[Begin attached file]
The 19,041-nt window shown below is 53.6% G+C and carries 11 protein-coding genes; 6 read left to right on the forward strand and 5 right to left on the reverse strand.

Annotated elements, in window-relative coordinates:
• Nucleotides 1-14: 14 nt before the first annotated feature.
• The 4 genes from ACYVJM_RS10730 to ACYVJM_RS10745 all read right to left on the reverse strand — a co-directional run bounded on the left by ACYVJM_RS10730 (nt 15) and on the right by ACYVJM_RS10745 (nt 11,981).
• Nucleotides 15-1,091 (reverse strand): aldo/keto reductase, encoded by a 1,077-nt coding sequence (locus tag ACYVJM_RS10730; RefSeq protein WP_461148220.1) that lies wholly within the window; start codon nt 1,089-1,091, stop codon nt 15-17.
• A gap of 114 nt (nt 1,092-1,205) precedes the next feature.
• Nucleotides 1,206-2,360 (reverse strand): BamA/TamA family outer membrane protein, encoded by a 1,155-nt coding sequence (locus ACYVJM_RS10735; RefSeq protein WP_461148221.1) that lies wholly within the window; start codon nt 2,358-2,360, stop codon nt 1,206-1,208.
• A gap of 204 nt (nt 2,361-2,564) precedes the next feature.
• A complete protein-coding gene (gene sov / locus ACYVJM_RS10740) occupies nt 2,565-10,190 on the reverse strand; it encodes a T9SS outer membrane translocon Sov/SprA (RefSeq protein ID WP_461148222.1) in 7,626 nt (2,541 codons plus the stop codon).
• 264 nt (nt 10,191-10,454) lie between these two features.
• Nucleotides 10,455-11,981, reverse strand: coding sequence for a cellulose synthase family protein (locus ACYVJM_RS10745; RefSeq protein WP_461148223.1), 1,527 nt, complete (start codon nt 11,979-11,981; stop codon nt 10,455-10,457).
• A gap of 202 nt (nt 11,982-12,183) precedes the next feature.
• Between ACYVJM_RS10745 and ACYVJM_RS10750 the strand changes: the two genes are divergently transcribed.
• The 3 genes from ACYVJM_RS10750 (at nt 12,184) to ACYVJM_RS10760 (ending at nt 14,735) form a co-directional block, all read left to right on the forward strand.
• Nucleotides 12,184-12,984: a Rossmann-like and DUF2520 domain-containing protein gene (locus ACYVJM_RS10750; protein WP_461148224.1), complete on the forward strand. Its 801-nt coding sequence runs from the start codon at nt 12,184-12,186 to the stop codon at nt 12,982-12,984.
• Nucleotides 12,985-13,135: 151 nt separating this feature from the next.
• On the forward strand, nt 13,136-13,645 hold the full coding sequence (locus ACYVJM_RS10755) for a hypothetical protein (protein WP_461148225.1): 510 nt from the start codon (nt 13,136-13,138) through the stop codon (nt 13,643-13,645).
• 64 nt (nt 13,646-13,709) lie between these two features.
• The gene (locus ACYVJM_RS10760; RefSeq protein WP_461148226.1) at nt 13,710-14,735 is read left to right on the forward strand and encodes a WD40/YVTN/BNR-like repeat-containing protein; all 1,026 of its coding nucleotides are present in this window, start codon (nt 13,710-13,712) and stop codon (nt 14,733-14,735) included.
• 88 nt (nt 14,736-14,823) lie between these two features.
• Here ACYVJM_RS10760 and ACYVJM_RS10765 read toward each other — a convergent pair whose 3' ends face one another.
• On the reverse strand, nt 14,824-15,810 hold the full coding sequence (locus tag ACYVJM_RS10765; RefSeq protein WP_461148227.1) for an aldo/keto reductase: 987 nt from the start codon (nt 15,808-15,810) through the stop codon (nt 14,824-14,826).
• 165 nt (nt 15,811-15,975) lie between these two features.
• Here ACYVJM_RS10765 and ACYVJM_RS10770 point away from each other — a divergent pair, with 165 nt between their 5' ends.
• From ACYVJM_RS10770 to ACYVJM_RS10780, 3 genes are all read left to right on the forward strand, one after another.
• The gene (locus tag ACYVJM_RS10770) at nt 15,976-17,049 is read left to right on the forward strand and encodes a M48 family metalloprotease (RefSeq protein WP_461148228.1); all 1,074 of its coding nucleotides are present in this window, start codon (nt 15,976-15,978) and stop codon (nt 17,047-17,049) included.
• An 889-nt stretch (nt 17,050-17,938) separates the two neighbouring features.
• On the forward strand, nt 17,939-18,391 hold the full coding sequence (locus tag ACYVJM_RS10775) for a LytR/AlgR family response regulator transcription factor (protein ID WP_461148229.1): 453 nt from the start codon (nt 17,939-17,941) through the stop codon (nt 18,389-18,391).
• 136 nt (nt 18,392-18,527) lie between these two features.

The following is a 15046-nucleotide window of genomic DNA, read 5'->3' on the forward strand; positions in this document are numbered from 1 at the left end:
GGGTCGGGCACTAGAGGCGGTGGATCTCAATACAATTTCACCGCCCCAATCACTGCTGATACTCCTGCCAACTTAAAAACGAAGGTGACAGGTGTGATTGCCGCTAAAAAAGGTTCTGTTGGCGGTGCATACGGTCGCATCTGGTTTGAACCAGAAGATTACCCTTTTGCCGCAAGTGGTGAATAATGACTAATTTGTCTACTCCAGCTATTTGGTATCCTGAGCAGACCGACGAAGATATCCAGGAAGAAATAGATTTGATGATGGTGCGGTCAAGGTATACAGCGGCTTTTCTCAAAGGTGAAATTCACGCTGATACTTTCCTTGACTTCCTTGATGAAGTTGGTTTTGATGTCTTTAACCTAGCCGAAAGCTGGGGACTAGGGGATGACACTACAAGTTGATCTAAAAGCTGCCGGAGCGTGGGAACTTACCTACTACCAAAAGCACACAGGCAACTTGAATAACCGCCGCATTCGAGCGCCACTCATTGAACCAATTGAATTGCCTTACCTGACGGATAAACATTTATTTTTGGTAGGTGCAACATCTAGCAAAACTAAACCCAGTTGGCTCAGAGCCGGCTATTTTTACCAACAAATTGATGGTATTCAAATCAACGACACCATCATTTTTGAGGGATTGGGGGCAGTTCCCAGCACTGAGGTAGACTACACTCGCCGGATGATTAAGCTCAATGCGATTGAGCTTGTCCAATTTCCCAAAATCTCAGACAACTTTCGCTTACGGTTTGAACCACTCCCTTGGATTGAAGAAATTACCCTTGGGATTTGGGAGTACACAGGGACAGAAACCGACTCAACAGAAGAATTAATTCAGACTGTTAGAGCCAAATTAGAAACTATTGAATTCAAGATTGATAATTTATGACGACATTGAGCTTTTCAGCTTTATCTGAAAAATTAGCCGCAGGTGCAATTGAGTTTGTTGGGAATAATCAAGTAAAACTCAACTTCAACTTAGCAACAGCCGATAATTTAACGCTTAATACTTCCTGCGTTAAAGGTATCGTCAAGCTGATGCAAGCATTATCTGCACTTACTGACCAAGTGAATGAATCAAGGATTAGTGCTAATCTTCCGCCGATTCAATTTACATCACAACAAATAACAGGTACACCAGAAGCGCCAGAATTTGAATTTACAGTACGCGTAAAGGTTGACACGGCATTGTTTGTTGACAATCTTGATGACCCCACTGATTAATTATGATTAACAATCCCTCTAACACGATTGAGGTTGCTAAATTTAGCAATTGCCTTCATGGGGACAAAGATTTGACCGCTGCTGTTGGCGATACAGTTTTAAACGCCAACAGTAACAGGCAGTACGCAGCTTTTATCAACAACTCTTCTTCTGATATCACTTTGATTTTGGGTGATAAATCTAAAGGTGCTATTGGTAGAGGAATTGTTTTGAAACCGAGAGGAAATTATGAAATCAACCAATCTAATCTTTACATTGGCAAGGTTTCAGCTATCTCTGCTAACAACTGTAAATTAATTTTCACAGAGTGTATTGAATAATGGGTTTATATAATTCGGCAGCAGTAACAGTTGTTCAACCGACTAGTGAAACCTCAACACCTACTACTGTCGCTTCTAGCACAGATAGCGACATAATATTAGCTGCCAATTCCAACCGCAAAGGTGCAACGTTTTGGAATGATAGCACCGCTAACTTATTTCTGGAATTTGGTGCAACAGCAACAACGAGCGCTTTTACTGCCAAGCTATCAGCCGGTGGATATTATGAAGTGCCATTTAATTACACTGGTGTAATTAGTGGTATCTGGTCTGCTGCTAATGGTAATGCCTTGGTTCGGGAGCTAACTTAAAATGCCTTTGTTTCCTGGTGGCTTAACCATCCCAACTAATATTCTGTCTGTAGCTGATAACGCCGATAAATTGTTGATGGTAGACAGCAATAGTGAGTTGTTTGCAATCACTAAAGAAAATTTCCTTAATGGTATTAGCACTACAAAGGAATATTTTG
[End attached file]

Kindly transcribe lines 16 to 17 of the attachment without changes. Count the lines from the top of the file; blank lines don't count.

• Nucleotides 12,985-13,135: 151 nt separating this feature from the next.
• On the forward strand, nt 13,136-13,645 hold the full coding sequence (locus ACYVJM_RS10755) for a hypothetical protein (protein WP_461148225.1): 510 nt from the start codon (nt 13,136-13,138) through the stop codon (nt 13,643-13,645).